Save the Monuments
The boundary markers between the U.S. and Mexico are the most important manifestations of the past, present and future of the two nations.
In the years that followed the end of the 1846-48 war between the two nations, the markers were sometimes destroyed by Indians, used by settlers as building materials, or simply shifted by people who saw resources they desired on the other side of the line.
With the passage of time, many monuments became damaged by weather or lightning strikes, and destabilized when their foundations were eroded by natural forces.
Today, human abuse most threatens the monuments. They have been deliberately toppled, plastered by graffiti, buried by construction of irrigation channels, and even stolen!
By longstanding treaty convention, the present-day boundary monuments are regularly inspected, repaired and maintained cooperatively by Mexico’s Comisión de Límites y Aguas (CILA) and the U.S. International Boundary and Water Commission (IBWC). Their work is now more difficult because of the new fortifications on the U.S. side of the border. Many of the markers are hidden from public view behind walls, caged behind fences, or boxed in by massive steel barriers.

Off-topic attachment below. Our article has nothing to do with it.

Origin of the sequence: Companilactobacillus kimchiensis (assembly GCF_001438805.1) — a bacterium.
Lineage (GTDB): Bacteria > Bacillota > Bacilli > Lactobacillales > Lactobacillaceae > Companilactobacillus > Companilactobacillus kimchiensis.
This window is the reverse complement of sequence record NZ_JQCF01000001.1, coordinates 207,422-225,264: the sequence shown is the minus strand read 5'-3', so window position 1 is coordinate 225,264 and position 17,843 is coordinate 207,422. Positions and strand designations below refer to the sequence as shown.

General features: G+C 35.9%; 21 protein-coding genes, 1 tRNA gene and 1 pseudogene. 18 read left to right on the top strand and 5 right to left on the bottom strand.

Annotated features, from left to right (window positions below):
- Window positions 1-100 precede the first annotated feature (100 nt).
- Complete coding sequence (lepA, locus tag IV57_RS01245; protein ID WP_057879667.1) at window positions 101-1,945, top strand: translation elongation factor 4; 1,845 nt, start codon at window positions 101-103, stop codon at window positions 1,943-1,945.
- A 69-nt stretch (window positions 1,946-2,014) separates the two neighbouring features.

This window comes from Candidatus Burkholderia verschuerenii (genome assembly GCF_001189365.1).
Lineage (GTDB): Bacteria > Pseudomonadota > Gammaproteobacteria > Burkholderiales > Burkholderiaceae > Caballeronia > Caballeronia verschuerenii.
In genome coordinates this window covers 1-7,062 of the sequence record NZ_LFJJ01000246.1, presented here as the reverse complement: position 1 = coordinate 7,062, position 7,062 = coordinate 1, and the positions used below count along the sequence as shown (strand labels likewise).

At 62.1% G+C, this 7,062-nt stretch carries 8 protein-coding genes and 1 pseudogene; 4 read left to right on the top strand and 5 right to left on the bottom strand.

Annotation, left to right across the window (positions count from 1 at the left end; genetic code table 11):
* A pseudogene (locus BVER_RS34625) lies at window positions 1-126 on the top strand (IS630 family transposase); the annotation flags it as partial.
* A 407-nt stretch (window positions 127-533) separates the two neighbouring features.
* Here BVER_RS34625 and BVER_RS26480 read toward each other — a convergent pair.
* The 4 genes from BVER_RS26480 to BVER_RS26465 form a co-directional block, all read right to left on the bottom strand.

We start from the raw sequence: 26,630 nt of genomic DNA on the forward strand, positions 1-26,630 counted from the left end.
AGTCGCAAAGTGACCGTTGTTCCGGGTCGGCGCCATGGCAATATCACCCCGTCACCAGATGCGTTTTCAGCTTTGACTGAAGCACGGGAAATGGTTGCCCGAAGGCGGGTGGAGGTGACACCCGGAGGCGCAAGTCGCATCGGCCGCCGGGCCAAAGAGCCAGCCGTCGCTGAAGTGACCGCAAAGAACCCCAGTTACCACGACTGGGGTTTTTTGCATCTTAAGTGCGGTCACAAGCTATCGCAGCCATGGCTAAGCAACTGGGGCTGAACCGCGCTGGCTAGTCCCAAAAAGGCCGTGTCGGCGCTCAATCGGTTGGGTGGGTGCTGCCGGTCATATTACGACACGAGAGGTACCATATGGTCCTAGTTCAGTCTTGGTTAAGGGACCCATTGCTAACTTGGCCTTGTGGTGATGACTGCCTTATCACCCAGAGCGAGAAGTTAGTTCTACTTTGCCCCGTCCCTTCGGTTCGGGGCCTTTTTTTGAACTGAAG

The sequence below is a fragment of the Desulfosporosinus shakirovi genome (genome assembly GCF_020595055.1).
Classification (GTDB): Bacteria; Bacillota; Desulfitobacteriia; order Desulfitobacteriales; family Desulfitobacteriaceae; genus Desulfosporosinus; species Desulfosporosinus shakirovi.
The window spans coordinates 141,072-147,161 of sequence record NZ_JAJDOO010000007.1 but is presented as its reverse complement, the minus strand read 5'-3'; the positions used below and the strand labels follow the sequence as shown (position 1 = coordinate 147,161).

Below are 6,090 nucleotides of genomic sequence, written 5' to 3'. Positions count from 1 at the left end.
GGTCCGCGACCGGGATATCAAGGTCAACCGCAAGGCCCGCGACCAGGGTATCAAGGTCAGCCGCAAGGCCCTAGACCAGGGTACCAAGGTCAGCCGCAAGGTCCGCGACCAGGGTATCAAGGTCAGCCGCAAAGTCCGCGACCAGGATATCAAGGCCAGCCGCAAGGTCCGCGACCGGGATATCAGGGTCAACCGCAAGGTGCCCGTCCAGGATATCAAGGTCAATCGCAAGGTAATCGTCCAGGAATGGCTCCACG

The 258 official boundary monuments and the hundreds of smaller markers are remarkably varied in style and location. They stand like silent sentinels commemorating past conflicts, but also symbolizing the connections and friendships that have developed between peoples on both sides of the line. They deserve our support not simply as part of our national memories, but also as a promise of our collaborative futures together.